It’s one of the great stories of the Old West—the first real battle between Comanches and Europeans. What happened is that the Apaches—who had been driven down into the borderlands north of Mexico—came to San Antonio and went to the Spanish padres there and told them they wanted to be Christianized and part of the Spanish empire. They somehow convinced the Spanish that they were sincere, and the Spanish built an elaborate mission and presidio out in San Saba [in west central Texas, about a hundred miles from San Antonio], which they claimed was part of their homeland. What’s funny about it—in a grim way—is that the Apaches were not at all sincere. What they were trying to do was to get the Spanish to erect a fort and a mission on the lands of the Comanches. When the Spanish got there, the Comanches showed up and made them one of the more famous massacres in the history of the west, which led to a punitive expedition against the Comanches in North Texas, where the Comanches handed them the greatest defeat in the history of the Spanish empire in the Americas. It was a cruel deception foisted upon the Spanish by the Apaches, after which the Spanish were never again a threat to the Comanches in North America.

Who was Don Diego Ortiz de Parrilla and did he deserve the blame for the massacre?
He was the individual the Spanish appointed to be the point-person in San Saba, and he was a competent guy. He suspected all along that the Apaches weren’t sincere, but later he was disgraced for what happened.

What role did Indian scouts play in the destruction of the Comanches and Plains Indians in general?
In almost all cases, the blue coats—if they had any success at all in the west—had Indian scouts. If they didn’t have Indians scouts they had almost no chance of finding Indians anywhere.  There were a few white men like Kit Carson who had the ability [to track Indians], but most didn’t. One of the things that contributed to the destruction of the Comanches is that they had been so warlike and so fierce for so long  that they had driven many tribes off their land, so there were plenty of Indians—particularly Tonkawas and Apaches—who were more than happy to serve as scouts.

Tell me about John Coffee “Jack” Hays. Like the Comanches, he hasn’t been well remembered by history.
One of the great revelations to me—and I hope to people who read the book—was Jack Hays. He should be a household name. He was one of the most brilliant commanders in American military history. He was the first great Indian fighter on the Plains. His original job was as a surveyor, and Indians hated surveyors because they thought—correctly—that surveyors stole land. Hays developed a reputation as a guy who could protect his men. And this was how the Texas Rangers started. Hays was one of the first, and certainly the greatest of the Texas Rangers. The stories of his astonishing feats against Mexicans and Comanches are legend in Texas. But even though Hays was a brilliant commander, he still had a tremendous firepower disadvantage. A Comanche could shoot 20 arrows in the time it took a Ranger to reload a rifle.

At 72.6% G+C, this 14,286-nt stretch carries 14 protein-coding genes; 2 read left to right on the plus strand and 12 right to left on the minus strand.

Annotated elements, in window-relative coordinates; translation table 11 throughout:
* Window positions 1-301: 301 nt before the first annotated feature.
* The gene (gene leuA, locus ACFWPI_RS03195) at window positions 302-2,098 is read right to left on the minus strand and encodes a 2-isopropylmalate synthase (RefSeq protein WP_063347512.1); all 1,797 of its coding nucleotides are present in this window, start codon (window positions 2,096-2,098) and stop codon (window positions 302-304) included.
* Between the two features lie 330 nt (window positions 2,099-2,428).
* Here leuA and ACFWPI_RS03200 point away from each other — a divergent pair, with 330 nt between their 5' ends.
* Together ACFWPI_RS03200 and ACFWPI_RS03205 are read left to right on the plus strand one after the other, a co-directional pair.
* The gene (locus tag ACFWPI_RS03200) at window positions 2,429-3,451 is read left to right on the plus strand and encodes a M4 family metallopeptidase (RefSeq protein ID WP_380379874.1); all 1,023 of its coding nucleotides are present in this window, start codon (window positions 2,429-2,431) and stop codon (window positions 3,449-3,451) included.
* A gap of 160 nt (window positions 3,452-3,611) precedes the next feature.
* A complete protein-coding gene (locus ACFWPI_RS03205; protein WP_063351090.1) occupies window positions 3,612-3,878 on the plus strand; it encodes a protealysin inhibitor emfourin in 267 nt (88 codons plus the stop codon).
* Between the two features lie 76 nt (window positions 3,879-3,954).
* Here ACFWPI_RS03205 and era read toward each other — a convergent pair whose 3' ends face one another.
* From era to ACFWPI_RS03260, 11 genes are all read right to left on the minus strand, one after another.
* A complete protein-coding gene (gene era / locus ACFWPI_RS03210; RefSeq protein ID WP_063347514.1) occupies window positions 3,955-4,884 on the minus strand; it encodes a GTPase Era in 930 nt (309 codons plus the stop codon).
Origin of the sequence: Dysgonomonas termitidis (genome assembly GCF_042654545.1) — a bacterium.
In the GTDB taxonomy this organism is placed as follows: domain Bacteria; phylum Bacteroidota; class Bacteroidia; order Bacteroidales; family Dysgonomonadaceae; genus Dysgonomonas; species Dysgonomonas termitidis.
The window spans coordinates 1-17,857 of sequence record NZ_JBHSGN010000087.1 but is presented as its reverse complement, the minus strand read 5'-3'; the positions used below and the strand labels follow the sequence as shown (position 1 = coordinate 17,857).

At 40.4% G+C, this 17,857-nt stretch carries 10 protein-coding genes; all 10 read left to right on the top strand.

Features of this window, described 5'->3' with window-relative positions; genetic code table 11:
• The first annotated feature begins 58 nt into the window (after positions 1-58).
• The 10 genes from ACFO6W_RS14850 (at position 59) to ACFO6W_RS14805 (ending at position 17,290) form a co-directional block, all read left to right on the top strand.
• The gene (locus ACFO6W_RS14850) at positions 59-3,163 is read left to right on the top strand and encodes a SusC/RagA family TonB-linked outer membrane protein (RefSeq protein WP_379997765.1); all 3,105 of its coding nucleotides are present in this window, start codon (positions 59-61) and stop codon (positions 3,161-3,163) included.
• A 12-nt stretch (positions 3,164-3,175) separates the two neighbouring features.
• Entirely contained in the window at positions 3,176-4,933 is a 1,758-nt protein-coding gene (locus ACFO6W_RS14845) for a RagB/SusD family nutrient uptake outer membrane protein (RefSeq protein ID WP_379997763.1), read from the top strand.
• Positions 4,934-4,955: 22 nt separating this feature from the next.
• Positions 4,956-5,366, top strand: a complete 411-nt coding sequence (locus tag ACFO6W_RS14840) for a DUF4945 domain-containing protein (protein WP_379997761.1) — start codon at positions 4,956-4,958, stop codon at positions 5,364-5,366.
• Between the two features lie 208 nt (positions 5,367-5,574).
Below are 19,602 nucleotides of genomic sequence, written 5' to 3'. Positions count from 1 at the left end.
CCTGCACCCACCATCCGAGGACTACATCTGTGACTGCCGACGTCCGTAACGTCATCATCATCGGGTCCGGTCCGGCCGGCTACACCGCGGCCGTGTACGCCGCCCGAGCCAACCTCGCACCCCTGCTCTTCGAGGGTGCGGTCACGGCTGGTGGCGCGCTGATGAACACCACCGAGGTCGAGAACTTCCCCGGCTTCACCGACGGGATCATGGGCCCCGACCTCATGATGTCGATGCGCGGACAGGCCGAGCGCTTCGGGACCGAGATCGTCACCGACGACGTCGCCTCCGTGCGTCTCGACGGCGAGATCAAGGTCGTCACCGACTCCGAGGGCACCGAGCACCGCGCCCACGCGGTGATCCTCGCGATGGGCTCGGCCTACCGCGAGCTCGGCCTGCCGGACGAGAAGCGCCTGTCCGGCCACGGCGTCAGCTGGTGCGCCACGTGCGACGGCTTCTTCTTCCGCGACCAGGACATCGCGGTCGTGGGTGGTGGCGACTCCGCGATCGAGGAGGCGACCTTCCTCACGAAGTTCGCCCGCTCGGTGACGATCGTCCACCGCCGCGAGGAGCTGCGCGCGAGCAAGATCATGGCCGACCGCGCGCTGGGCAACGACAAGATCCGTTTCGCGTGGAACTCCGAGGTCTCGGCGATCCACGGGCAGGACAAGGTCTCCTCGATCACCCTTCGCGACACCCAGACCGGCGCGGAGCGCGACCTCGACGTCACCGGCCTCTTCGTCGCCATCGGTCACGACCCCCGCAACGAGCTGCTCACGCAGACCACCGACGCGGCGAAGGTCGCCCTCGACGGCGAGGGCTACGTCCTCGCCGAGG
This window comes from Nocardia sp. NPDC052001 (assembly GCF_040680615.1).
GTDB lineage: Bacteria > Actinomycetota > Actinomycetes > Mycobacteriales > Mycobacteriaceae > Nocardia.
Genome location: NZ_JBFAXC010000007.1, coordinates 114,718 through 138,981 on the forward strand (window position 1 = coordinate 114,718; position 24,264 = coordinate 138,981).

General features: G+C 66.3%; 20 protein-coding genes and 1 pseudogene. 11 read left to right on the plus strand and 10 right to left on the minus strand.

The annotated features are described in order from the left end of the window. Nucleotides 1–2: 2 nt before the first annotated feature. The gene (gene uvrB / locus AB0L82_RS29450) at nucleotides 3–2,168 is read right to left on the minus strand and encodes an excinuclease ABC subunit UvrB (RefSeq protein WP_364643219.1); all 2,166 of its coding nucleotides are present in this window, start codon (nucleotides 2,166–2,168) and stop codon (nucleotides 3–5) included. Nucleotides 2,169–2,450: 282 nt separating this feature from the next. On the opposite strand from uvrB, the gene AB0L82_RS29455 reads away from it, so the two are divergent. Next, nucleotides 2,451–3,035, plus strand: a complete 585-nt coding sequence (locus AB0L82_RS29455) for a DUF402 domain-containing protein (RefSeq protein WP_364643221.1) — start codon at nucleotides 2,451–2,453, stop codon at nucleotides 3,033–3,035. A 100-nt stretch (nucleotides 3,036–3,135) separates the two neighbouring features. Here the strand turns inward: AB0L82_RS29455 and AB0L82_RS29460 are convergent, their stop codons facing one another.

But an easterner named Samuel Colt had an idea for a revolving chamber pistol. And sometime in the 1840s, these pistols came into the possession of Rangers, who realized it was the weapon they were looking for. They gave the weapon its first test at the Battle of Walker’s Creek in 1844, an obscure battle that was the transformative battle of the American West.

It’s curious that Colt didn’t meet with immediate success, despite his revolver’s effectiveness on the battlefield.
At the time of the Battle of Walker’s Creek he was bankrupt and the plans for his gun had already been lost. Ultimately he got together with his friend Eli Whitney to sell revolving pistols to the U.S. Army.

Another irony is that Ranald Slidell Mackenzie remains unknown while George Armstrong Custer is known to everyone.
I argue that Mackenzie was the greatest Indian fighter. He was the one Crazy Horse surrendered to, he was the one sent north to destroy the Cheyenne, and he quelled the Ute revolts in New Mexico. Mackenzie was obscure in victory and Custer was glorious and eternal in defeat.

Tell me about Quanah Parker. Not only was he the greatest Comanche chief, it seems he was exceptionally successful at adapting to the white man’s world.
Quanah was arguably the most successful and influential of all the Indians of the reservation period. He was the toughest fighter, and he burned very hot for revenge against the white man, who had killed his father and kidnapped his mother. But at the time of his surrender he made a change and decided he was going to follow the white man’s road. He outfoxed the white man at his own game of cattle leasing and all the corruption that surrounded it.